Hawkins, R. (2010). Hex hall. New York: Disney/Hyperion Books. ISBN:9781423121305. Paperback. $4.99.
Annotation: Sophie has always known she was different because of her Warlock father, but it isn’t until she uses her powers in front of normal humans that she realizes how much. At Hex Hall Sophie is still pretty different and realizes that she may be the only one looking for the true person or being who is harming other students.
What if you had powers? Sounds fun right? Wrong. So wrong. After a bad prom night where Sophie reveals her magical abilities to normal humans, she’s being exiled. Where? Hex Hall, a place for freaks like her. On her first day she gains a vampire roommate, a crush, and three model pretty enemies. Sophie finds out, though, that her roommate, the only person she gets along with, is suspected of attacking students at school. But Sophie isn’t buying it. In fact, she’s pretty sure she knows who is harming the students and hopes to clear her roommate’s name.
Hex Hall is the first in a trilogy, so Sophie and her friends and frenemies have room to grow. I liked this series because it combines a lot of different mythical creatures with other lore, to allow for easier world building of Hex Hall. If you like City of Bones by Cassandra Clare or even Vampire Academy by Richelle Mead, you might like this book. Since it is a series, as always, check it out at your local library before you buy it in case it isn’t to your taste.
Award: Popular Paperbacks for Young Adults (2012).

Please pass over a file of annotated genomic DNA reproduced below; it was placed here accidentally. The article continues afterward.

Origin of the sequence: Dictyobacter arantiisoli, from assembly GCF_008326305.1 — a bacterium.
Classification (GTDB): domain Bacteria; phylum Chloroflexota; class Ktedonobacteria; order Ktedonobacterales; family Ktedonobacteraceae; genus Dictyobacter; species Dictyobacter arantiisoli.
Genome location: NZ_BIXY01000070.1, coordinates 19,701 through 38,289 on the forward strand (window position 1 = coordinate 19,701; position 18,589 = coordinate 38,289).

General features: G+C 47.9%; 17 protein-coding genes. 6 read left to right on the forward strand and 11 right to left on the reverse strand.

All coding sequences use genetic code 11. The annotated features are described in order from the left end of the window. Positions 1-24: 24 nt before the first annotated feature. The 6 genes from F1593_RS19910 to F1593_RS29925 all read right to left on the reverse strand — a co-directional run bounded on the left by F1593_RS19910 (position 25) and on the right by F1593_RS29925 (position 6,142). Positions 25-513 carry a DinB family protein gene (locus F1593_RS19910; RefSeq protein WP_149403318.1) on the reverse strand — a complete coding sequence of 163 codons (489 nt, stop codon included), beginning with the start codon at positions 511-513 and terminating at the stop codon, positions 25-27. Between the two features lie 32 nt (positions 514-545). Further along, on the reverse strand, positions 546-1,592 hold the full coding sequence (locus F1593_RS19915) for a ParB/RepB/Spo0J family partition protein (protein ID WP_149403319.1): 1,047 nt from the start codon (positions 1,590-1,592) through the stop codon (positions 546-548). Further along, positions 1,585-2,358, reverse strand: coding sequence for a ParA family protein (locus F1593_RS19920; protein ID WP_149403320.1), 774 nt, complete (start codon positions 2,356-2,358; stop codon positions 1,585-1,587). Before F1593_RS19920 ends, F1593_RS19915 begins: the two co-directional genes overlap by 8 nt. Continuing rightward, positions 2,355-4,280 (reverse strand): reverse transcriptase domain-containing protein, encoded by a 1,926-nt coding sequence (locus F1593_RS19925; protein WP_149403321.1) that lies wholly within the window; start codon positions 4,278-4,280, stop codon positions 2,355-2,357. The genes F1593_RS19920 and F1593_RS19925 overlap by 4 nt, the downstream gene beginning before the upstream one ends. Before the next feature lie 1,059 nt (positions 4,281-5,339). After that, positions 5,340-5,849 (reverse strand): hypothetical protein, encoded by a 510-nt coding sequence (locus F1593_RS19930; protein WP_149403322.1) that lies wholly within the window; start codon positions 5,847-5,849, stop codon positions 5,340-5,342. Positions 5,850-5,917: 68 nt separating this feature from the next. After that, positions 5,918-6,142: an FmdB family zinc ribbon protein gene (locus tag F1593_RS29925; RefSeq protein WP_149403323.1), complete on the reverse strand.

You can find more from Rachel Hawkins on her Tumblr & Twitter, which she updates frequently. You can also access this Goodreads profile for the Hex Hall series.
Armstrong, K. (2009). The summoning. New York: HarperCollns. ISBN:978-0061450549. Paperback. $5.35.
Annotation: Chloe has been able to see ghosts she was little, but when she is sent to Lyle House she discovers that there is more to this world than ghosts.
Are you afraid of the dark? Perhaps your basement? Chloe is. And it isn’t because she’s afraid of what isn’t there, but because she knows exactly what is. After an incedent of talking to a ghost at school, Chloe is sent to Lyle House, for other disturbed teens. It’s there she discovers that maybe she isn’t Schizophrenic like she thought and maybe she isn’t the only one with a unique set of abilities. But the nurses and supervisors at Lyle House are up to something other than taking care of the misfit teenagers, and Chloe only knows that because the ghosts in the basement told her. Can Chloe forget her past and learn to be unafraid?
I love this series. I didn’t think I would because, as I said before, ghost stories aren’t generally my thing, but I am learning to love them. This book is the first of a trilogy and overarching world series of Kelley Armstrong known as the Otherworld. I think this is a great horror/paranormal introductory because it’s a “clean” read and the characters, plot, and world are really well developed. If teens like Cassandra Clare or Melissa Marr’s books, they’ll most likely enjoy Kelley Armstrong’s and can even read her adult series when they get older. This book is rather inexpensive, but could be picked up at the library since it is a part of series, especially if you are like me and are unsure about ghost stories.
Awards & Nominations: 2008 Kirkus Review – Children — Starred Review, 2011 Young Reader’s Choice Award — Senior/Grades 10-12 (Nominee), 2008 Sunburst Award – Young Adult.
You can find Kelley Twitter and on her Author Webpage. She is extremely nice and usually gets back to you if you message her or her assistant!
Here is the official book trailer for The Summoning: